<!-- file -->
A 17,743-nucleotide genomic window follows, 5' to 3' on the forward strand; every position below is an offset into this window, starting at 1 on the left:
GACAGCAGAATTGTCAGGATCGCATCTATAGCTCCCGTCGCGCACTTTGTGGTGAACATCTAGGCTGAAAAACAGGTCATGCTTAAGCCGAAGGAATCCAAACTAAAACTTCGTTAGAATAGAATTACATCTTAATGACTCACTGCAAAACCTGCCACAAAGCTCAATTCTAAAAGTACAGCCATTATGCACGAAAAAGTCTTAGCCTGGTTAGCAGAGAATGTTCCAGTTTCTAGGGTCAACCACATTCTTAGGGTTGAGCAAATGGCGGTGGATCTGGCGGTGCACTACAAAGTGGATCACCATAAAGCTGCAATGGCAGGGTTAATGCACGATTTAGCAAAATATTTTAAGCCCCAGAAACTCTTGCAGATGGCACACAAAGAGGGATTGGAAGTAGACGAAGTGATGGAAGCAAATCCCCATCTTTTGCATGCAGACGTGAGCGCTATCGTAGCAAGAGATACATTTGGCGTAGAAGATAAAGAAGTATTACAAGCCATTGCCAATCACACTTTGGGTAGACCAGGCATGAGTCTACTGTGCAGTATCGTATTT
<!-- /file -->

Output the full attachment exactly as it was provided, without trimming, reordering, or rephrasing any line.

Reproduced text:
A 17,743-nucleotide genomic window follows, 5' to 3' on the forward strand; every position below is an offset into this window, starting at 1 on the left:
GACAGCAGAATTGTCAGGATCGCATCTATAGCTCCCGTCGCGCACTTTGTGGTGAACATCTAGGCTGAAAAACAGGTCATGCTTAAGCCGAAGGAATCCAAACTAAAACTTCGTTAGAATAGAATTACATCTTAATGACTCACTGCAAAACCTGCCACAAAGCTCAATTCTAAAAGTACAGCCATTATGCACGAAAAAGTCTTAGCCTGGTTAGCAGAGAATGTTCCAGTTTCTAGGGTCAACCACATTCTTAGGGTTGAGCAAATGGCGGTGGATCTGGCGGTGCACTACAAAGTGGATCACCATAAAGCTGCAATGGCAGGGTTAATGCACGATTTAGCAAAATATTTTAAGCCCCAGAAACTCTTGCAGATGGCACACAAAGAGGGATTGGAAGTAGACGAAGTGATGGAAGCAAATCCCCATCTTTTGCATGCAGACGTGAGCGCTATCGTAGCAAGAGATACATTTGGCGTAGAAGATAAAGAAGTATTACAAGCCATTGCCAATCACACTTTGGGTAGACCAGGCATGAGTCTACTGTGCAGTATCGTATTT